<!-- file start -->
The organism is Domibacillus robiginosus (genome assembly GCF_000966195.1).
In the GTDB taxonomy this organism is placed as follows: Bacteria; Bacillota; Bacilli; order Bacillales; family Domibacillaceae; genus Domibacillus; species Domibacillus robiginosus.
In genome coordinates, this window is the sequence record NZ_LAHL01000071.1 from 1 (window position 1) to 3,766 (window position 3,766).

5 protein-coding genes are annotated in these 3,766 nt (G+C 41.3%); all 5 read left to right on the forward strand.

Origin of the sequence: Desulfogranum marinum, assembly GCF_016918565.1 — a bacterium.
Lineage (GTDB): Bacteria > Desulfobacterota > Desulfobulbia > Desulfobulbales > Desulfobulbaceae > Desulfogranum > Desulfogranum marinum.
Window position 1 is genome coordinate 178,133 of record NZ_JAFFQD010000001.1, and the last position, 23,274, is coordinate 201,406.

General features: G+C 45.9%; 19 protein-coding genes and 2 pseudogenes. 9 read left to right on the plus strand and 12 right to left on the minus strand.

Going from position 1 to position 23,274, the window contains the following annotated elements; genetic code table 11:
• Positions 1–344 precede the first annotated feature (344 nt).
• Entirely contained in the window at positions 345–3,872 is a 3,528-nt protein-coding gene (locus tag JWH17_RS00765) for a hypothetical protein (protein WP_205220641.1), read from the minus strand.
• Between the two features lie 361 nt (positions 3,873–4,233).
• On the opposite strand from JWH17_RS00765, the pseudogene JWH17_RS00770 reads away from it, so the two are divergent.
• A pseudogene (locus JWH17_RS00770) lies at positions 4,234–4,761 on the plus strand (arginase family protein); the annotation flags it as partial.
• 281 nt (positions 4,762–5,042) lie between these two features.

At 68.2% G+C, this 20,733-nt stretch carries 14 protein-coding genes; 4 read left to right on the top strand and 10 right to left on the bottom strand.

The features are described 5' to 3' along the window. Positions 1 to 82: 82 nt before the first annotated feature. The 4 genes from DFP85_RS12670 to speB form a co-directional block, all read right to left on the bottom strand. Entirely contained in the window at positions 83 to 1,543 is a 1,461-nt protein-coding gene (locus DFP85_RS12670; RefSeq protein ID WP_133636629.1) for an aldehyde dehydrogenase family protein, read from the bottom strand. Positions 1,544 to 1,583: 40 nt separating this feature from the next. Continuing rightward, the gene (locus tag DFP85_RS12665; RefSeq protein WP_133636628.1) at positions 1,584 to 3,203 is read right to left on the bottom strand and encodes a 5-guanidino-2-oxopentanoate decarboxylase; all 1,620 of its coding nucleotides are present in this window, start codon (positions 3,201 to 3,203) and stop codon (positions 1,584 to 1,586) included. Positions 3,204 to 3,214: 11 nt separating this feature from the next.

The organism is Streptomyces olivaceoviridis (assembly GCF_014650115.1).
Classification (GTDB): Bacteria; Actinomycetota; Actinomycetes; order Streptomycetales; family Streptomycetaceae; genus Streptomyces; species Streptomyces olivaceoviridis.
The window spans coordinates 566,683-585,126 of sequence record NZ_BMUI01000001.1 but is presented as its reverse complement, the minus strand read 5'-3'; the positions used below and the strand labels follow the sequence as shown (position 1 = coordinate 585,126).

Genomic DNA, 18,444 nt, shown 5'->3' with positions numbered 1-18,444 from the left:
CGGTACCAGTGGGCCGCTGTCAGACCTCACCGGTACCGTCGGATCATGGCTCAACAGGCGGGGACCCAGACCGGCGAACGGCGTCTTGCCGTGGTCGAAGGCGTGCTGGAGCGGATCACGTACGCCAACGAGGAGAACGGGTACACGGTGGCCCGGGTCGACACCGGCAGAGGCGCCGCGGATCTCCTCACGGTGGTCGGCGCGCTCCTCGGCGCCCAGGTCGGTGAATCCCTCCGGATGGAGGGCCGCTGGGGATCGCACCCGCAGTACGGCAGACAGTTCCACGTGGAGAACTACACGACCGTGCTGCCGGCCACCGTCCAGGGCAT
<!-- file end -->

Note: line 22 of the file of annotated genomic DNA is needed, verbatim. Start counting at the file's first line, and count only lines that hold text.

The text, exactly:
CGGTACCAGTGGGCCGCTGTCAGACCTCACCGGTACCGTCGGATCATGGCTCAACAGGCGGGGACCCAGACCGGCGAACGGCGTCTTGCCGTGGTCGAAGGCGTGCTGGAGCGGATCACGTACGCCAACGAGGAGAACGGGTACACGGTGGCCCGGGTCGACACCGGCAGAGGCGCCGCGGATCTCCTCACGGTGGTCGGCGCGCTCCTCGGCGCCCAGGTCGGTGAATCCCTCCGGATGGAGGGCCGCTGGGGATCGCACCCGCAGTACGGCAGACAGTTCCACGTGGAGAACTACACGACCGTGCTGCCGGCCACCGTCCAGGGCAT